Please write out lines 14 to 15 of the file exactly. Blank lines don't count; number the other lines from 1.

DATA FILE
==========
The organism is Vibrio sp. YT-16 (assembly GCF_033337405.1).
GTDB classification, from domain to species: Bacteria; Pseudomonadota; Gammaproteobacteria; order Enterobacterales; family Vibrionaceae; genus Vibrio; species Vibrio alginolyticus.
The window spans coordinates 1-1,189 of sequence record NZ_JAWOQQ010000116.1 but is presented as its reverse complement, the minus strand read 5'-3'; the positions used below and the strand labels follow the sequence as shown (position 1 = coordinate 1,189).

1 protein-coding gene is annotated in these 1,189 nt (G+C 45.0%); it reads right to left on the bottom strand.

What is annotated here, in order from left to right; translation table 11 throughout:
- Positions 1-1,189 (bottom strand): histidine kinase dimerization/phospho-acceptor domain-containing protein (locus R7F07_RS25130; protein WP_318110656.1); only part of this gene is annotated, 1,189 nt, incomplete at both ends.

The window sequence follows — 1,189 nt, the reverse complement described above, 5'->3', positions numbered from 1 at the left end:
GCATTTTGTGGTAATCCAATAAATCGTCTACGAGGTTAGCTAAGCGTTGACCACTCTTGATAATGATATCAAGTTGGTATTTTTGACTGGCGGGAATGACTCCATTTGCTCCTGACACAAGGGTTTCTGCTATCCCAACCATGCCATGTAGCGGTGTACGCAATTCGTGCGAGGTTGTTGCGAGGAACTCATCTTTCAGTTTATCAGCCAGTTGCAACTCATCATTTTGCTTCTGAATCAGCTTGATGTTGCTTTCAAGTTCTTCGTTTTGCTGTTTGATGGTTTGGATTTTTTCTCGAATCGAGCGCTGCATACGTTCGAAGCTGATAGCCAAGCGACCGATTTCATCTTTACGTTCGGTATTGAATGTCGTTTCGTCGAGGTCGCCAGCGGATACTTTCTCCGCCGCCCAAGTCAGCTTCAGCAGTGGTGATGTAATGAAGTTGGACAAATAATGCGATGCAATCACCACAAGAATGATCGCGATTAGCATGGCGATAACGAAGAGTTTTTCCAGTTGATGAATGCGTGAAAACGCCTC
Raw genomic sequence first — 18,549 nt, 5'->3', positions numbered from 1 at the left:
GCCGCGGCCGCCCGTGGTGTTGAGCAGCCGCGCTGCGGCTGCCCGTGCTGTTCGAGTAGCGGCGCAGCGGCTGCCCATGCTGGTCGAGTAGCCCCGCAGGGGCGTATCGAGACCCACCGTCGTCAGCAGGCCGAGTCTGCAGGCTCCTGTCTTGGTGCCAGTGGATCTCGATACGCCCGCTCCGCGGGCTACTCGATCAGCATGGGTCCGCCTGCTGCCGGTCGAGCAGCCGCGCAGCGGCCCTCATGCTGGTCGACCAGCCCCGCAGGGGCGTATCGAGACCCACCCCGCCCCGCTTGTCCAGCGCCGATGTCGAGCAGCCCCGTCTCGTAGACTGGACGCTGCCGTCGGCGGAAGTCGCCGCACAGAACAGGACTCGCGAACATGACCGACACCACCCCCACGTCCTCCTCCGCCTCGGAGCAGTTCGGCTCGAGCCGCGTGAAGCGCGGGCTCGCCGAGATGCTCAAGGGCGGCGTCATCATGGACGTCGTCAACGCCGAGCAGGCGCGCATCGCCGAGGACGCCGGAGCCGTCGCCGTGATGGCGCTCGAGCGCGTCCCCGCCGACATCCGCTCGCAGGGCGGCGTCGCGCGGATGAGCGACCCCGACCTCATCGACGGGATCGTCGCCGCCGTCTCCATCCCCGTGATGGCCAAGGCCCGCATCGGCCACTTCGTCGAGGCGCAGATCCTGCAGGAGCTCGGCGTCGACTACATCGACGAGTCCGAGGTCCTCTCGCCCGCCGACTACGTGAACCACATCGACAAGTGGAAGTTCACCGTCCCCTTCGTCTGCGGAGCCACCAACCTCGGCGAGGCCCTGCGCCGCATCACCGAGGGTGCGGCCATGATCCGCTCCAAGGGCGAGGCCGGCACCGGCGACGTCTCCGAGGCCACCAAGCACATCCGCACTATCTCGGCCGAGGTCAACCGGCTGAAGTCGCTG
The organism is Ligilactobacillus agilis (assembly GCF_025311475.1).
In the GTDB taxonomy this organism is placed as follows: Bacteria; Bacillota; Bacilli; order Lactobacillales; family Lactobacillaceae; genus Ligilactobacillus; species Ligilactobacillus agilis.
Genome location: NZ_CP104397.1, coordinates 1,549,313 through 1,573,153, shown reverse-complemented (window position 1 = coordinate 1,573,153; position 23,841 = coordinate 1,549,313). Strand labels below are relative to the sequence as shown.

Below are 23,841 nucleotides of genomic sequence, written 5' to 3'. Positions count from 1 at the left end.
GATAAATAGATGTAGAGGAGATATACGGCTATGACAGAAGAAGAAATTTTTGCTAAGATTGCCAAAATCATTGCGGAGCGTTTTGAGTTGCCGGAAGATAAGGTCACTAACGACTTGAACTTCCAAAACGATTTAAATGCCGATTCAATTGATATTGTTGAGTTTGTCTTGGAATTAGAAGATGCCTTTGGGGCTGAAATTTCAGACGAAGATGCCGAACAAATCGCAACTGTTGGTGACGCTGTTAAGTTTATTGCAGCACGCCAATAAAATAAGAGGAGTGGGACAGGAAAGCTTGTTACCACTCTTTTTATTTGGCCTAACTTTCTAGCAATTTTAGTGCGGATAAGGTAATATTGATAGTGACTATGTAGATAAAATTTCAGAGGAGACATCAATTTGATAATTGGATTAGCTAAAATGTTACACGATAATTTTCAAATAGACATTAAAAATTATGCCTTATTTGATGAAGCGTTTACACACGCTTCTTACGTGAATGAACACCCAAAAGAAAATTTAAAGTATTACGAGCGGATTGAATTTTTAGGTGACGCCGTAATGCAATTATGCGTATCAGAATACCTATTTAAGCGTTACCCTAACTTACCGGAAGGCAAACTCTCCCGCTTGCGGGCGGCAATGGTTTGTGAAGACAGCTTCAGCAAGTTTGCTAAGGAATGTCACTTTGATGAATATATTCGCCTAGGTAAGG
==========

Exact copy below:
Below are 23,841 nucleotides of genomic sequence, written 5' to 3'. Positions count from 1 at the left end.
GATAAATAGATGTAGAGGAGATATACGGCTATGACAGAAGAAGAAATTTTTGCTAAGATTGCCAAAATCATTGCGGAGCGTTTTGAGTTGCCGGAAGATAAGGTCACTAACGACTTGAACTTCCAAAACGATTTAAATGCCGATTCAATTGATATTGTTGAGTTTGTCTTGGAATTAGAAGATGCCTTTGGGGCTGAAATTTCAGACGAAGATGCCGAACAAATCGCAACTGTTGGTGACGCTGTTAAGTTTATTGCAGCACGCCAATAAAATAAGAGGAGTGGGACAGGAAAGCTTGTTACCACTCTTTTTATTTGGCCTAACTTTCTAGCAATTTTAGTGCGGATAAGGTAATATTGATAGTGACTATGTAGATAAAATTTCAGAGGAGACATCAATTTGATAATTGGATTAGCTAAAATGTTACACGATAATTTTCAAATAGACATTAAAAATTATGCCTTATTTGATGAAGCGTTTACACACGCTTCTTACGTGAATGAACACCCAAAAGAAAATTTAAAGTATTACGAGCGGATTGAATTTTTAGGTGACGCCGTAATGCAATTATGCGTATCAGAATACCTATTTAAGCGTTACCCTAACTTACCGGAAGGCAAACTCTCCCGCTTGCGGGCGGCAATGGTTTGTGAAGACAGCTTCAGCAAGTTTGCTAAGGAATGTCACTTTGATGAATATATTCGCCTAGGTAAGG